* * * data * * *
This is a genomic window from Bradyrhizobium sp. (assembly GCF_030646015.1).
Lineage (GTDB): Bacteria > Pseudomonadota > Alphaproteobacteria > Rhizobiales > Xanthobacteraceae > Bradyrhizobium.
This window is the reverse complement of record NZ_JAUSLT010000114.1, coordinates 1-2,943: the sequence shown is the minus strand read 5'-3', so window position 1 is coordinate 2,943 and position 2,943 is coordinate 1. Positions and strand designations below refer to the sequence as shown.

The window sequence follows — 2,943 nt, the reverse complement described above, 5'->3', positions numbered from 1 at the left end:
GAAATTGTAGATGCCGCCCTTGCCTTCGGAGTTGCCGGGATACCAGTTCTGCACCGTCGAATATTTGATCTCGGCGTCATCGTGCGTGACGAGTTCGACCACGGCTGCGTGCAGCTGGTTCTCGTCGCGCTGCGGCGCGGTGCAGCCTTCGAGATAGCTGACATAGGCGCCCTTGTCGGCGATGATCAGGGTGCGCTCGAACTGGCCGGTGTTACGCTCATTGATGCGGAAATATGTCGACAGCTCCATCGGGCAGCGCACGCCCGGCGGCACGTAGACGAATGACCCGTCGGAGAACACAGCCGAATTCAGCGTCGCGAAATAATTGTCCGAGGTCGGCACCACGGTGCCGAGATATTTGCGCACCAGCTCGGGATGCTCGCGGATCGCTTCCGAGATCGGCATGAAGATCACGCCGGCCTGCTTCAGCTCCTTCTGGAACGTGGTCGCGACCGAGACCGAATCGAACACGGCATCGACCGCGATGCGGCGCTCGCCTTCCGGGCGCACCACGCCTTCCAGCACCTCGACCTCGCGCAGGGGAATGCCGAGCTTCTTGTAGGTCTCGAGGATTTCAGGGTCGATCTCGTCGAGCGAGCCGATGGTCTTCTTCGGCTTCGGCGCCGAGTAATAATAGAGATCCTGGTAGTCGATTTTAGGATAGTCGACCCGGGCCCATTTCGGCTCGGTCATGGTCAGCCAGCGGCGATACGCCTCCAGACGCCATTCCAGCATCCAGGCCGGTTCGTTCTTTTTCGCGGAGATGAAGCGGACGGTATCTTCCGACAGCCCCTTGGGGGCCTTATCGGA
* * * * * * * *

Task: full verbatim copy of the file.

This is a genomic window from Bradyrhizobium sp. (assembly GCF_030646015.1).
Lineage (GTDB): Bacteria > Pseudomonadota > Alphaproteobacteria > Rhizobiales > Xanthobacteraceae > Bradyrhizobium.
This window is the reverse complement of record NZ_JAUSLT010000114.1, coordinates 1-2,943: the sequence shown is the minus strand read 5'-3', so window position 1 is coordinate 2,943 and position 2,943 is coordinate 1. Positions and strand designations below refer to the sequence as shown.

The window sequence follows — 2,943 nt, the reverse complement described above, 5'->3', positions numbered from 1 at the left end:
GAAATTGTAGATGCCGCCCTTGCCTTCGGAGTTGCCGGGATACCAGTTCTGCACCGTCGAATATTTGATCTCGGCGTCATCGTGCGTGACGAGTTCGACCACGGCTGCGTGCAGCTGGTTCTCGTCGCGCTGCGGCGCGGTGCAGCCTTCGAGATAGCTGACATAGGCGCCCTTGTCGGCGATGATCAGGGTGCGCTCGAACTGGCCGGTGTTACGCTCATTGATGCGGAAATATGTCGACAGCTCCATCGGGCAGCGCACGCCCGGCGGCACGTAGACGAATGACCCGTCGGAGAACACAGCCGAATTCAGCGTCGCGAAATAATTGTCCGAGGTCGGCACCACGGTGCCGAGATATTTGCGCACCAGCTCGGGATGCTCGCGGATCGCTTCCGAGATCGGCATGAAGATCACGCCGGCCTGCTTCAGCTCCTTCTGGAACGTGGTCGCGACCGAGACCGAATCGAACACGGCATCGACCGCGATGCGGCGCTCGCCTTCCGGGCGCACCACGCCTTCCAGCACCTCGACCTCGCGCAGGGGAATGCCGAGCTTCTTGTAGGTCTCGAGGATTTCAGGGTCGATCTCGTCGAGCGAGCCGATGGTCTTCTTCGGCTTCGGCGCCGAGTAATAATAGAGATCCTGGTAGTCGATTTTAGGATAGTCGACCCGGGCCCATTTCGGCTCGGTCATGGTCAGCCAGCGGCGATACGCCTCCAGACGCCATTCCAGCATCCAGGCCGGTTCGTTCTTTTTCGCGGAGATGAAGCGGACGGTATCTTCCGACAGCCCCTTGGGGGCCTTATCGGA